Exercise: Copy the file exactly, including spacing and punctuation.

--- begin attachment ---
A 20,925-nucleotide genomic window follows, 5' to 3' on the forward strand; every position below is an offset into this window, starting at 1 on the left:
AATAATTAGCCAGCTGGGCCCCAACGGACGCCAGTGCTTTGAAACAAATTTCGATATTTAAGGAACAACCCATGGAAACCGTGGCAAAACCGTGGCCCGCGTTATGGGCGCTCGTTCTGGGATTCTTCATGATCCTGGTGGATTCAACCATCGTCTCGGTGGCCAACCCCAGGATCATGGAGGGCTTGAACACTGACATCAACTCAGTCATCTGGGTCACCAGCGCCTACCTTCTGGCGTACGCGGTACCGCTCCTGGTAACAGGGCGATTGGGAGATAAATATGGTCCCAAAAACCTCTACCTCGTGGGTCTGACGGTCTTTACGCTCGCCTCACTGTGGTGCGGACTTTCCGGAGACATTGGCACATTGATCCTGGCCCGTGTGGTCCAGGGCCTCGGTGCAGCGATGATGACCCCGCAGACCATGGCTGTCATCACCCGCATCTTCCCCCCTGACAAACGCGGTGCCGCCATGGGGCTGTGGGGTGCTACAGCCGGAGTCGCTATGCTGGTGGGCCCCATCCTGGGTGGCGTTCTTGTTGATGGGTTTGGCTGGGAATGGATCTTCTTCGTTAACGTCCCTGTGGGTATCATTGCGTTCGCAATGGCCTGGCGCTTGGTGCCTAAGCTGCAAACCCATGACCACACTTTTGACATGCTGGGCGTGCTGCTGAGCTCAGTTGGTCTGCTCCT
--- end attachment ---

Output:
A 20,925-nucleotide genomic window follows, 5' to 3' on the forward strand; every position below is an offset into this window, starting at 1 on the left:
AATAATTAGCCAGCTGGGCCCCAACGGACGCCAGTGCTTTGAAACAAATTTCGATATTTAAGGAACAACCCATGGAAACCGTGGCAAAACCGTGGCCCGCGTTATGGGCGCTCGTTCTGGGATTCTTCATGATCCTGGTGGATTCAACCATCGTCTCGGTGGCCAACCCCAGGATCATGGAGGGCTTGAACACTGACATCAACTCAGTCATCTGGGTCACCAGCGCCTACCTTCTGGCGTACGCGGTACCGCTCCTGGTAACAGGGCGATTGGGAGATAAATATGGTCCCAAAAACCTCTACCTCGTGGGTCTGACGGTCTTTACGCTCGCCTCACTGTGGTGCGGACTTTCCGGAGACATTGGCACATTGATCCTGGCCCGTGTGGTCCAGGGCCTCGGTGCAGCGATGATGACCCCGCAGACCATGGCTGTCATCACCCGCATCTTCCCCCCTGACAAACGCGGTGCCGCCATGGGGCTGTGGGGTGCTACAGCCGGAGTCGCTATGCTGGTGGGCCCCATCCTGGGTGGCGTTCTTGTTGATGGGTTTGGCTGGGAATGGATCTTCTTCGTTAACGTCCCTGTGGGTATCATTGCGTTCGCAATGGCCTGGCGCTTGGTGCCTAAGCTGCAAACCCATGACCACACTTTTGACATGCTGGGCGTGCTGCTGAGCTCAGTTGGTCTGCTCCT